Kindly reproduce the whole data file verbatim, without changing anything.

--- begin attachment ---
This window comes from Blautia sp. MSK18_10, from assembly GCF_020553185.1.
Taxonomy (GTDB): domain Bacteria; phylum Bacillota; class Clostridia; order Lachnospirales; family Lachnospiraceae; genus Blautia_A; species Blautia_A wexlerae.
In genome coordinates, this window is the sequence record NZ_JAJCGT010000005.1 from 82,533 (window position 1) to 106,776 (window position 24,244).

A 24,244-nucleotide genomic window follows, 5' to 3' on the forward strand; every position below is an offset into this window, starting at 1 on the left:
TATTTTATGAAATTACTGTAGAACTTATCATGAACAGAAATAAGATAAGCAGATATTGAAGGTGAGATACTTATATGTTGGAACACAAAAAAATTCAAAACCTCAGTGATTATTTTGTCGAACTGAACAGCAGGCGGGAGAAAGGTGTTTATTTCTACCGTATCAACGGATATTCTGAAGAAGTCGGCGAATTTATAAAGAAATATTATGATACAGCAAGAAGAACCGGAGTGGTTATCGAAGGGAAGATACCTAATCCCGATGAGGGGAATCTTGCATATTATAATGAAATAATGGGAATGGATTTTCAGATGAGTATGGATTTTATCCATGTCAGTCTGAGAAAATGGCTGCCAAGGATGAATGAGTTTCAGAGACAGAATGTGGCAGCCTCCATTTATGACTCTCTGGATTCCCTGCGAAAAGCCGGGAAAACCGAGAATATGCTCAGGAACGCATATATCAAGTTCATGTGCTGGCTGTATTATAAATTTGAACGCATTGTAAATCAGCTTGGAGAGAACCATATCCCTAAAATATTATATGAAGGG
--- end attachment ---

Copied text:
This window comes from Blautia sp. MSK18_10, from assembly GCF_020553185.1.
Taxonomy (GTDB): domain Bacteria; phylum Bacillota; class Clostridia; order Lachnospirales; family Lachnospiraceae; genus Blautia_A; species Blautia_A wexlerae.
In genome coordinates, this window is the sequence record NZ_JAJCGT010000005.1 from 82,533 (window position 1) to 106,776 (window position 24,244).

A 24,244-nucleotide genomic window follows, 5' to 3' on the forward strand; every position below is an offset into this window, starting at 1 on the left:
TATTTTATGAAATTACTGTAGAACTTATCATGAACAGAAATAAGATAAGCAGATATTGAAGGTGAGATACTTATATGTTGGAACACAAAAAAATTCAAAACCTCAGTGATTATTTTGTCGAACTGAACAGCAGGCGGGAGAAAGGTGTTTATTTCTACCGTATCAACGGATATTCTGAAGAAGTCGGCGAATTTATAAAGAAATATTATGATACAGCAAGAAGAACCGGAGTGGTTATCGAAGGGAAGATACCTAATCCCGATGAGGGGAATCTTGCATATTATAATGAAATAATGGGAATGGATTTTCAGATGAGTATGGATTTTATCCATGTCAGTCTGAGAAAATGGCTGCCAAGGATGAATGAGTTTCAGAGACAGAATGTGGCAGCCTCCATTTATGACTCTCTGGATTCCCTGCGAAAAGCCGGGAAAACCGAGAATATGCTCAGGAACGCATATATCAAGTTCATGTGCTGGCTGTATTATAAATTTGAACGCATTGTAAATCAGCTTGGAGAGAACCATATCCCTAAAATATTATATGAAGGG